At YDRF we have launched a new podcast to raise awareness of disabled people’s lived experience of disability hate. In the first episode, recorded in May 2022, Olivia sits down with Flick, a disability rights activist, to discuss her views and experiences of disability hate. They talk about the importance of social model language, Flick’s experience and activism in York as a disabled person, and the detrimental impact of the council’s Blue Badge ban in the city centre on attitudes towards disabled people.
In November 2021, the York City Council voted to exclude Blue Badge holders from the foot streets area of the city. Flick’s recent activism has dealt heavily with the impact of this on the disability community. In the discussion of the Blue Badge ban, Flick states,
“[The council] did it initially under the premise of social distancing. Then, it morphed into the need for café licensing, under Covid emergency powers, and then all of a sudden, now it’s the need to erect hostile vehicle mitigation barriers. So, counter-terror became the reason. So, you can forgive us disabled people for thinking that any excuse will do, and this has all come along very conveniently.”
The council’s Blue Badge ban has had an enormous impact on the disabled community in York, not only physically limiting people’s access to the city centre but contributing to a societal attitude that treating disabled people in this way is acceptable. Flick addresses this when she shares,
“The Blue Badge ban was really just the beginning… it feels like the attitude in the city centre is ‘what are you doing here?’ … It sets a culture where it’s fine to dismiss disabled people.”
The passion Flick has for her work is demonstrated not only in her working in disability services for over 30 years, but her willingness to organise disability events, confidently work to hold the council accountable, and share her own experiences on the difficulties she’s faced as a visually impaired, wheelchair user.
On the ways she has personally been affected by disability hate, Flick discusses how hate, no matter how subtle, can be very damaging.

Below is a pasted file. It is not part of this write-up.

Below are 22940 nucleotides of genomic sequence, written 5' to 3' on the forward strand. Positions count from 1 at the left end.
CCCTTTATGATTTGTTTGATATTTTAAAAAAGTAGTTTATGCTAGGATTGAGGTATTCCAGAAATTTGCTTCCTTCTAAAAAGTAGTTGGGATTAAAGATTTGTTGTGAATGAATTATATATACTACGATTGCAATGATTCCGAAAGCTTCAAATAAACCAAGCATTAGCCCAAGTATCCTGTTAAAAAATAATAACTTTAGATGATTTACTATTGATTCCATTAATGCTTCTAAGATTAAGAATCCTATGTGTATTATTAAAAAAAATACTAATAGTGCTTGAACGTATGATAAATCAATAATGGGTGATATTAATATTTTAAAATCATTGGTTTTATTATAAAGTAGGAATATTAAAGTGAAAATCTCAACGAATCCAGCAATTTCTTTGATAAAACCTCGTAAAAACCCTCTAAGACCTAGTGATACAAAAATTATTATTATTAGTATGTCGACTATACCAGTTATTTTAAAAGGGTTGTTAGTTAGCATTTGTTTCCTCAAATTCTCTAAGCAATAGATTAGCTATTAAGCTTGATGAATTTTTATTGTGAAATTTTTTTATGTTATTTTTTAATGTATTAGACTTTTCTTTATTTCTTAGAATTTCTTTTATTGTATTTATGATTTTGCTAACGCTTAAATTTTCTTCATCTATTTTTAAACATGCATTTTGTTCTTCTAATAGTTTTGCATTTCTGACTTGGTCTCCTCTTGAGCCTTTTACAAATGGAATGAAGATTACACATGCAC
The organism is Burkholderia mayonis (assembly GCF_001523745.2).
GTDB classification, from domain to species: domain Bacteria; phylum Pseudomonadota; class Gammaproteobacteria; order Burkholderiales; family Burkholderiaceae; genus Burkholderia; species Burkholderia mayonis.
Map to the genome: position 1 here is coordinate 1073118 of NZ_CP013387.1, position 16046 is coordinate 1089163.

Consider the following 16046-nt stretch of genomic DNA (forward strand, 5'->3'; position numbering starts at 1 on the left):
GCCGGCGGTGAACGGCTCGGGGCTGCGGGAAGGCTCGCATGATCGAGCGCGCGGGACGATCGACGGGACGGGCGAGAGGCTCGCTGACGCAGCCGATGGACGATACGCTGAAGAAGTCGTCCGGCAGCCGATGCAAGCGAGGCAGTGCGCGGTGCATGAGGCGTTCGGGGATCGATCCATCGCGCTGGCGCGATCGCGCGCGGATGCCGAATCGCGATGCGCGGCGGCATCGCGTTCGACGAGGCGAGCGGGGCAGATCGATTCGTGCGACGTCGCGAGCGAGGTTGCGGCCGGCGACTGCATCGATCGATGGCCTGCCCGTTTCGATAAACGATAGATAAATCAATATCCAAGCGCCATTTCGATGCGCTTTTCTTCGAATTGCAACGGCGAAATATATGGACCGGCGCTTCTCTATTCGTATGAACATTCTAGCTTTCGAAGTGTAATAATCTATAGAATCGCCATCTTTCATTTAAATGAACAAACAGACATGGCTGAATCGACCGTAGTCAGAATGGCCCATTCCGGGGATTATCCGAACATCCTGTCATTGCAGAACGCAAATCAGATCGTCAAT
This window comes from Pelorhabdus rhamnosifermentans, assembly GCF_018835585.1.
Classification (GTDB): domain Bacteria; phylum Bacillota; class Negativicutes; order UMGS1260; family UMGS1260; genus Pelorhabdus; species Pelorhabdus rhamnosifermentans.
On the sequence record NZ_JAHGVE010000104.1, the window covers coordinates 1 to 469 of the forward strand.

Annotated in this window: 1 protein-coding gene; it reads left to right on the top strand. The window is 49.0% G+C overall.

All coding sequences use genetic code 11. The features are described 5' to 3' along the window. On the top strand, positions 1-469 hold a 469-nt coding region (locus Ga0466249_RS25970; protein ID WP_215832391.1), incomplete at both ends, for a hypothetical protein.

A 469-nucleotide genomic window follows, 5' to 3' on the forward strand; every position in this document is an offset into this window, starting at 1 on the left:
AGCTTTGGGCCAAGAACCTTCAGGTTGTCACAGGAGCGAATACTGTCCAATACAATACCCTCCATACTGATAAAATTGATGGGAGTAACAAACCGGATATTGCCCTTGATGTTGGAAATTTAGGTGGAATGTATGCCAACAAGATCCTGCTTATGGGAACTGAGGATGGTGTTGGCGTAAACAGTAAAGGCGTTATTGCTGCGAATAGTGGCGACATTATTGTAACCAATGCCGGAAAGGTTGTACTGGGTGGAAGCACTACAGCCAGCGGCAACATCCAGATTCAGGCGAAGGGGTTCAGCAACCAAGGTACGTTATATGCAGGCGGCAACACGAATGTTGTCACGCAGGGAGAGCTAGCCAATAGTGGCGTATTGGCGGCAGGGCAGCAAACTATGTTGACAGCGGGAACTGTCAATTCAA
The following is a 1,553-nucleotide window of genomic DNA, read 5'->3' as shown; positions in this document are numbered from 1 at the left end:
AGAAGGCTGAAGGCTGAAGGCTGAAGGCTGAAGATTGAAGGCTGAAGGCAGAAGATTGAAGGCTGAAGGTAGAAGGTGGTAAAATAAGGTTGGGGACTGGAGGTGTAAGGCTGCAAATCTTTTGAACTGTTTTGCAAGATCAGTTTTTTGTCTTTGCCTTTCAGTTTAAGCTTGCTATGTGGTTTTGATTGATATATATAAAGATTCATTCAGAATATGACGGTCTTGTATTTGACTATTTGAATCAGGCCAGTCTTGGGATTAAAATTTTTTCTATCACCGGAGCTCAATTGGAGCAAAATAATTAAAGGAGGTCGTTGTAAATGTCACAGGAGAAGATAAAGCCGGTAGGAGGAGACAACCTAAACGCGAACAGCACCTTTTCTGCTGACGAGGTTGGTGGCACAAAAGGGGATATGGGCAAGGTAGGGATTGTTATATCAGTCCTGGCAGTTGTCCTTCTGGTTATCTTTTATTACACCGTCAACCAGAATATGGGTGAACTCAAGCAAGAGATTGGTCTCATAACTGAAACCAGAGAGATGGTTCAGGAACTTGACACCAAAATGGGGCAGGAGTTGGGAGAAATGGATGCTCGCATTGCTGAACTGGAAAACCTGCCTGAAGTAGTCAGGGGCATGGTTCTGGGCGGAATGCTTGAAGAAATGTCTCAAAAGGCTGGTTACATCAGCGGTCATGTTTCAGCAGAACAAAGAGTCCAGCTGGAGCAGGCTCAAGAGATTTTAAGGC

“I think what people really need to understand is disability hate crime – even if it is just ‘name-calling’ can be absolutely devastating for individuals.”
Additionally, she encourages people to consider how subtle hostilities and attitudinal barriers can be just as dangerous and limiting as institutional ones. She discusses an idea called ‘internalised impression’ and its relevance to the disability community. She explains,
“When you’re constantly faced with negativity and discriminatory attitudes towards you, you internalize that and start to think “well, maybe I’m not good enough?” “Maybe I don’t deserve to be out and about with everyone else?”
Flick, alongside other disability activists and volunteers, has been pushing forward a ‘reverse the ban’ movement to urge the council to reverse their decision. The campaign has generated interest in local and national media and garnered support from many York residents and local businesses.
This episode was not only educational and inspiring, but also sobering and as Flick reminds us,
“We need to do better as a society.”
We are immensely grateful not only for the passion and vulnerability Flick brings to her activism, but for sharing her thoughts and experiences. And thank you, for reading and listening as well.
If you or anyone you know has been targeted with disability hate, please know that there are several resources available to you.
For reporting or support following an incident, visit our disability hate webpage for a list.
Find out more about Reverse the Ban and how to get involved with the campaign.